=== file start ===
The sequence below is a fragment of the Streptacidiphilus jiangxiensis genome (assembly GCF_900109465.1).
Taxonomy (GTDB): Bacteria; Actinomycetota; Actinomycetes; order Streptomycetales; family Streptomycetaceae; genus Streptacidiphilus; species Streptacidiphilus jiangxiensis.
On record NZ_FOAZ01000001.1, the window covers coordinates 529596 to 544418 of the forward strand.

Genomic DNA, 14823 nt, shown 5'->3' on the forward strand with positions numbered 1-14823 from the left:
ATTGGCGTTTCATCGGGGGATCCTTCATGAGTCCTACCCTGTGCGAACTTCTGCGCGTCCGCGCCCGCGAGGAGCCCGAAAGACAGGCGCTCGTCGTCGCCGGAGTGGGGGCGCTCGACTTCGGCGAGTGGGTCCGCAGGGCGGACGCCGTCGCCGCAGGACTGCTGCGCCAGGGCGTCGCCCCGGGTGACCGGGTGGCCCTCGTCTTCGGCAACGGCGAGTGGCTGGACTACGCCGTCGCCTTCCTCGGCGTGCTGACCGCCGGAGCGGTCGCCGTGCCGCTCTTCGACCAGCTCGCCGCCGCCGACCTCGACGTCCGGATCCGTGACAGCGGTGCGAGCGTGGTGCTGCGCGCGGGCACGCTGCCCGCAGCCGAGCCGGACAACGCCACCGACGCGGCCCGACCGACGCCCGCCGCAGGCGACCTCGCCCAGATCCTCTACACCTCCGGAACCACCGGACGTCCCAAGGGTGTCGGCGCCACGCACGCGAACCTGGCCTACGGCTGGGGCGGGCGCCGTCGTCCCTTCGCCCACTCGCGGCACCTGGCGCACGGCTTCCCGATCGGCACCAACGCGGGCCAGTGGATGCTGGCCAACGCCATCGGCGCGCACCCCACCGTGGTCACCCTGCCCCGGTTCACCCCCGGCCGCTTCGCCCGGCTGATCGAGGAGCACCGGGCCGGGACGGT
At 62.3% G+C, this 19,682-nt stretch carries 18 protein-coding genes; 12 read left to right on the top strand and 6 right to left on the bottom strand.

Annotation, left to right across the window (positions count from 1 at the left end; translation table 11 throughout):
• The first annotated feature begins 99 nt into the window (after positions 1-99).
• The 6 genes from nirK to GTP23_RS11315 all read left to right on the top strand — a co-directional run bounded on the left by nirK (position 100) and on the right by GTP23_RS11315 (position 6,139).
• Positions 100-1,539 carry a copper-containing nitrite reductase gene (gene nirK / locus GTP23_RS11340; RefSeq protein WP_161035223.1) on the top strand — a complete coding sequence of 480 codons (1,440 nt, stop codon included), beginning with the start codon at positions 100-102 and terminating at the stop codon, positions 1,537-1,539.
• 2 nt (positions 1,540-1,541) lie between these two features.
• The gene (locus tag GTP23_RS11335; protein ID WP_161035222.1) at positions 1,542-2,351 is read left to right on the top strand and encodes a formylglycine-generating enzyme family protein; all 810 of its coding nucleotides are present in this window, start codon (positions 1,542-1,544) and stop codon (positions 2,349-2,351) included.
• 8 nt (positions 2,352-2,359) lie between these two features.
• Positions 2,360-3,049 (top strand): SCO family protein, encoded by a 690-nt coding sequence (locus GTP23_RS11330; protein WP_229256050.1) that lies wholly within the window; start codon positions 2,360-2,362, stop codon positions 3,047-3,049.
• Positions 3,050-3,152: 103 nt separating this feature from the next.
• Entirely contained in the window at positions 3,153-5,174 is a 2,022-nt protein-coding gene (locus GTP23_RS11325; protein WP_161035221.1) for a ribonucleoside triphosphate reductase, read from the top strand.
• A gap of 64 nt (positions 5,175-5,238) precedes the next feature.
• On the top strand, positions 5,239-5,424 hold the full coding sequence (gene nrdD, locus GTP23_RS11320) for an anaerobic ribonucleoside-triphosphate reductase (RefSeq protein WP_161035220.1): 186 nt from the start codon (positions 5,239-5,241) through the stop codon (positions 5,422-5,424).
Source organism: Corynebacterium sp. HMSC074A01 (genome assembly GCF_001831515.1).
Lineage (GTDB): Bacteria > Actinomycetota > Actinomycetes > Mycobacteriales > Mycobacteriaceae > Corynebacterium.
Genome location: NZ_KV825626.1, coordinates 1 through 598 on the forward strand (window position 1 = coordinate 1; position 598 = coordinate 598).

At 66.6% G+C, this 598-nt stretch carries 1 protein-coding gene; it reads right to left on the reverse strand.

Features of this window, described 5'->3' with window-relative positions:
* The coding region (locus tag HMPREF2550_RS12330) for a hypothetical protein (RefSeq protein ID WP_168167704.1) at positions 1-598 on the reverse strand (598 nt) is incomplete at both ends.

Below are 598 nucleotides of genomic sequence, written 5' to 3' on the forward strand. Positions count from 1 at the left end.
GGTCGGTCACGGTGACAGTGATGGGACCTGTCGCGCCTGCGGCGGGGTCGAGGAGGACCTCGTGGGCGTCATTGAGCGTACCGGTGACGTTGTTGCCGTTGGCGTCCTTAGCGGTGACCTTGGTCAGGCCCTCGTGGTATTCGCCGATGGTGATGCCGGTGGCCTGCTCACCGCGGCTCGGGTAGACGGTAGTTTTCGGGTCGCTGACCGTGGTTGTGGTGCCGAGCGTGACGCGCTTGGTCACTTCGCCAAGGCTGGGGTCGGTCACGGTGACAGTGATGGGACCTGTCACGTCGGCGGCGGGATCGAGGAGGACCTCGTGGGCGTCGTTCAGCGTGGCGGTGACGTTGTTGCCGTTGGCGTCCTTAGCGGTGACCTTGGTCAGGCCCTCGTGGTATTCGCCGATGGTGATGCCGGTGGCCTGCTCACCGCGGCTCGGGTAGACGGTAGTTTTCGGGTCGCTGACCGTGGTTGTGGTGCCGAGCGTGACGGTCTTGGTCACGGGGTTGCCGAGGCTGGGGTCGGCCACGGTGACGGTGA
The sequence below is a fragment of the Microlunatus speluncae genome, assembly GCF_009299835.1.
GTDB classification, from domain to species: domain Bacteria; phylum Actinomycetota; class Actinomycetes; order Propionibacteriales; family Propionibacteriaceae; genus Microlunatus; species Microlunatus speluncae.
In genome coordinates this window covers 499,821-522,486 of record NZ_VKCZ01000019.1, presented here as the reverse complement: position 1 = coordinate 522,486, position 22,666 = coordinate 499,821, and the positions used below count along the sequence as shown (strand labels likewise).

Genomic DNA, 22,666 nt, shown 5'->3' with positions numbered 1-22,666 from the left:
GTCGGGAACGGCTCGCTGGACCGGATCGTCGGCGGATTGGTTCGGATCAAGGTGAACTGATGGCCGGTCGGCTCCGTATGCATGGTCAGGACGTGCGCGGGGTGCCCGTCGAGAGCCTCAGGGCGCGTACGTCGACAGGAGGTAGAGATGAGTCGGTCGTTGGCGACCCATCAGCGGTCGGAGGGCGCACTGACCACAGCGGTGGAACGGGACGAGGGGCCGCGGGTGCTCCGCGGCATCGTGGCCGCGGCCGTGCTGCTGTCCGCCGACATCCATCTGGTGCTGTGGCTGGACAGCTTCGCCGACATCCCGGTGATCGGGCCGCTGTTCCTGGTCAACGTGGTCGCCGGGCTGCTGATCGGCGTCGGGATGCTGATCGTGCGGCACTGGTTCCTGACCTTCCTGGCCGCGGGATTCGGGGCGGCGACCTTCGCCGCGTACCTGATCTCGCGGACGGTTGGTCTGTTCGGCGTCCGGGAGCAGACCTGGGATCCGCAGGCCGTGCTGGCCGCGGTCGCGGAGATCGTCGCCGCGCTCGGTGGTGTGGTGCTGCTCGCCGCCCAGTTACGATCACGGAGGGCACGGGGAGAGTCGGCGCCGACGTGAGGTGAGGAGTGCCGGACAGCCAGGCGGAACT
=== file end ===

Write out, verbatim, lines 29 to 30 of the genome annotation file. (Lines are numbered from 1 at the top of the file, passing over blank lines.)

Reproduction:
In genome coordinates this window covers 499,821-522,486 of record NZ_VKCZ01000019.1, presented here as the reverse complement: position 1 = coordinate 522,486, position 22,666 = coordinate 499,821, and the positions used below count along the sequence as shown (strand labels likewise).

Genomic DNA, 22,666 nt, shown 5'->3' with positions numbered 1-22,666 from the left: